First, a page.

What mechanisms do the International Ludigang members appreciate the most?
A mechanism is a term referring to a functional aspect that drives the game. And this month the gang explore these boardgame building blocks to assess what mechanisms or combination of mechanisms they find most intriguing.
If they disagree? Yes, even this time the members seem to have quite different opinions in the matter.
Click on the person of your choice to read what they have to say on the subject.
Among all the mechanisms that we usually think off when describing how board games work, Set Collection must be one of the oldest. Classic card games have for example used it to great advantage for ages so to say that this mechanism is tried-and-true is almost an understatement. But the reason why I find Set Collection so enticing and why I’ve picked it as my favourite mechanism has to do with its almost inexplicable quality that always seem to create tension around the table. Because no matter the game, nor if I even have a fighting chance to win, every set that gets collected still feels like a small victory in and of itself.
Due to Set Collection being such a classic mechanism though, there are of course some great titles utilising it magnificently, games such as Ticket to Ride, 7 Wonders, and Splendor springs to mind. But I would like to highlight a rather new game, namely Nidavellir (published in 2020 by GRRRE Games), that takes the Set Collection mechanism, combines it with a rather novel auction system, and succeeds in squeezing every ounce of excitement out of this intriguing combination of techniques. I can therefore highly recommend Nidavellir, as an awesome game, for sure, but also as a great example of how fun Set Collection really can be.
My favourite game mechanism is worker placement. Why? I just love the way that worker placement games force you to prioritise your decisions and plan your strategy early. Then inevitably someone will block the action space you wanted and you’ll have to react by adjusting and replanning. Worker placement keeps your reassessing the state of play constantly and means that your fellow players actions are always relevant.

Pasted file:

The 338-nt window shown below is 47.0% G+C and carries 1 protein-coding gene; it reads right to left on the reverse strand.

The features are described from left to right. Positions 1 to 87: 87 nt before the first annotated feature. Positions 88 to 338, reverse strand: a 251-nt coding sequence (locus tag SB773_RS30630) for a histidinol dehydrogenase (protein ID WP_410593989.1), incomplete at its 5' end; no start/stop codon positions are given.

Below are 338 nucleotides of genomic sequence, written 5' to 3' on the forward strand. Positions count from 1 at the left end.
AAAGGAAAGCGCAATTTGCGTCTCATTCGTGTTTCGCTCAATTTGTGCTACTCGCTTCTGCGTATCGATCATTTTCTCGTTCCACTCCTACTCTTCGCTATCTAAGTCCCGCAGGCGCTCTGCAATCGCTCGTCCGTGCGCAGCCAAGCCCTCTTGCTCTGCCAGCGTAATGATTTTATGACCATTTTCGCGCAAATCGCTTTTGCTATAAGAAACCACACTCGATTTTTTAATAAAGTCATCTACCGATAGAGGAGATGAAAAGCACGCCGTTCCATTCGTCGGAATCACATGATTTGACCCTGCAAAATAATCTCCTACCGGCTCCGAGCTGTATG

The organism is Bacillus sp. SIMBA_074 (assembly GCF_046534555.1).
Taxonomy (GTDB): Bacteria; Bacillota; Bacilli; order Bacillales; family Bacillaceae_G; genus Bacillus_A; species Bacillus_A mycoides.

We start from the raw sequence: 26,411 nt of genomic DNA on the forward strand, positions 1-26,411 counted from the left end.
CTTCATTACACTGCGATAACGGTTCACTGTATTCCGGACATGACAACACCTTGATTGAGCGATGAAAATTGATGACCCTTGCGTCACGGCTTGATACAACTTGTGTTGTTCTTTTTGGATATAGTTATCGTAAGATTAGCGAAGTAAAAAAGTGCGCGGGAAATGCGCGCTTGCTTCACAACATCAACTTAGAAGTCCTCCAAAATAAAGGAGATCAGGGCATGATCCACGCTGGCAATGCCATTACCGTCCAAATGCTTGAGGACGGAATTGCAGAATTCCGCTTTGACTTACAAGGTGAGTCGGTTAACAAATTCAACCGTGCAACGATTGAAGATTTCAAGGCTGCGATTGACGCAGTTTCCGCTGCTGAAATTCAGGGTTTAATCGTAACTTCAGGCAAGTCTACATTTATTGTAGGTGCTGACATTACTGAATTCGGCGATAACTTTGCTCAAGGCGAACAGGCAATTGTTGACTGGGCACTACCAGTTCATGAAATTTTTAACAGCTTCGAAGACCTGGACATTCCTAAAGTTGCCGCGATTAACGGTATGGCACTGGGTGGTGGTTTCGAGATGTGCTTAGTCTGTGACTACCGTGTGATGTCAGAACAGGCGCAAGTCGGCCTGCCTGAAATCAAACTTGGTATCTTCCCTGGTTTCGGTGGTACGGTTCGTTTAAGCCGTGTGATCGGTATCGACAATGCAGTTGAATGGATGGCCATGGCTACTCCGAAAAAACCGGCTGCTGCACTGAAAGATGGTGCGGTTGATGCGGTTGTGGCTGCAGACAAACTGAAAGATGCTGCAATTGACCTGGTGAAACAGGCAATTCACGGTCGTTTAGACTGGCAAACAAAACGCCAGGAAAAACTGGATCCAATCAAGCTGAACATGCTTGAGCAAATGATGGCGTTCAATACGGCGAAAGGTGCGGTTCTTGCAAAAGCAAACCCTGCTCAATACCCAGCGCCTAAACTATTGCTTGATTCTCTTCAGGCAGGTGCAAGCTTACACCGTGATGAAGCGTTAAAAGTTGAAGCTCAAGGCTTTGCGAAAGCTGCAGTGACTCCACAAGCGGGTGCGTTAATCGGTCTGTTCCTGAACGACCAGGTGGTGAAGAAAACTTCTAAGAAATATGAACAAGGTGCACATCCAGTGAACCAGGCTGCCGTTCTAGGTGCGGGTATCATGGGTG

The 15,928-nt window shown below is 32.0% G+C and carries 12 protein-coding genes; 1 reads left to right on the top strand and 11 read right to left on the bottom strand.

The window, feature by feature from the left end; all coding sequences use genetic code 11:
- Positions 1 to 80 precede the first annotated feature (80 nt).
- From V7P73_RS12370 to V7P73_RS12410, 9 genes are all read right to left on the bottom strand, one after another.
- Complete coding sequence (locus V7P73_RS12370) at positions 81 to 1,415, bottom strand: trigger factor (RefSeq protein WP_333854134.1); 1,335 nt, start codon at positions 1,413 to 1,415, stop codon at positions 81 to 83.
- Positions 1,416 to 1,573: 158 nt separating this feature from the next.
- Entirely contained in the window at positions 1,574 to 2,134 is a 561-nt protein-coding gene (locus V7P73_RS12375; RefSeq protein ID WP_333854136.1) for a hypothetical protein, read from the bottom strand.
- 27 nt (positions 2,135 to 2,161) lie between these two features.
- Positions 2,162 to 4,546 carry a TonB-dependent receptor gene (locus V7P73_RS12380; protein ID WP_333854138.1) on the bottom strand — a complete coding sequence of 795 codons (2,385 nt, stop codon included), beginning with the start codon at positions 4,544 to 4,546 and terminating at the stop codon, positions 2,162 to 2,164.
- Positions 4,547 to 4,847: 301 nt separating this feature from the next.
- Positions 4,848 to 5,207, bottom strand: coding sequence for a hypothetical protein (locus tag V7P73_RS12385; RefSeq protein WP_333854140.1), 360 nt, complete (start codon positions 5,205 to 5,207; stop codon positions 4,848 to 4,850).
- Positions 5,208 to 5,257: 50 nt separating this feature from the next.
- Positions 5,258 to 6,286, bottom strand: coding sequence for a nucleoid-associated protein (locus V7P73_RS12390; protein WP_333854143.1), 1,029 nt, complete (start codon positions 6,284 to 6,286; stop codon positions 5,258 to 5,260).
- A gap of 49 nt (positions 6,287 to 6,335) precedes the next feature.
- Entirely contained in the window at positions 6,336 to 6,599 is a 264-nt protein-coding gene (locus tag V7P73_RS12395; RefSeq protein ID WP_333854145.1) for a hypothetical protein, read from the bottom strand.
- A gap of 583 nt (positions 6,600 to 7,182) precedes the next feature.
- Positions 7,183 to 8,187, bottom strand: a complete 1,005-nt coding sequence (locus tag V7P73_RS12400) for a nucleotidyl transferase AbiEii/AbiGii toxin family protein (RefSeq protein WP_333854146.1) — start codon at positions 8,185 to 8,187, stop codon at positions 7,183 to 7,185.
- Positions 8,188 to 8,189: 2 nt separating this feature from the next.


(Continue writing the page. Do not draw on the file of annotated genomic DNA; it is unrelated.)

It’s a well used mechanism that can be found in some classic games like Stone Age and Agricola. There has also been some excellent twists on the mechanic too. Like Raiders of the North Sea’s ‘place one, take one’ version, or Architects of the West Kingdom where your poor workers can be imprisoned! The pinnacle of worker placement for me though is Anachrony by Mindclash Games.
In Anachrony not only do you have four different classes of worker each with their own restrictions or bonuses depending on where they’re placed. But you also have two distinct types of placement locations. One of which, main board locations, which will require your workers to pilot an Exosuit in order to use them!
It’s a gloriously tight and complex game and an excellent example of the potential of worker placement games. If you get the opportunity I can’t recommend Anachrony highly enough!
Well, drafting is awesome. The thrill involved and the randomness about it makes any game go from plain to awesome! And if you are like me, I love games that keep me bringing them to the table and also make other people gain more and more interest in this wonderful hobby. Drafting is easy enough to understand once you try it once or twice!
Some people think that this mechanic is strictly related to cards, and it’s also overlooked for being just « luck related ». But you’ll be surprised that many popular games use this mechanic with dice, meeples, tokens or anything you can « pass and play ». In many drafting games, each player is dealt a hand or a certain number of things. Players then choose from it and pass the rest to another player in an orderly fashion. Sometimes, these are drawn from a « pool » and in both cases, players will continue to choose and pass until the cards, tokens, dice or whatever are gone. This process involves being concentrated enough to plan ahead any move and also to improvise plays based on what you got and the games objective.
One of the first games I played that involved some kind of drafting was Splendor. In its core, people have to choose the correct « mines » from a « pool » available to all players but have to be quick about it because someone else can SNATCH that victory from the very tips of your fingers. Century Spice Road (all versions) follow the same Splendor mechanic and also involve that kind of pseudo drafting gameplay. But the very FIRST TRUE DRAFTING GAME that I played was Sushi Go! In this game you can experience a simple, fun and quick way to learn and experiment with drafting. It’s the best place to start. Also, another great game that implements beautifully this mechanic (and it’s on my Top 3 favorite games that I own) is Blood Rage. Why? Because the drafting decisions you make have serious consequences through all of the game! Plus it makes you feel super powerful and smart when you draft correctly (you can add to this that miniatures makes everything better and 100x times more epic in my humble opinion XD ).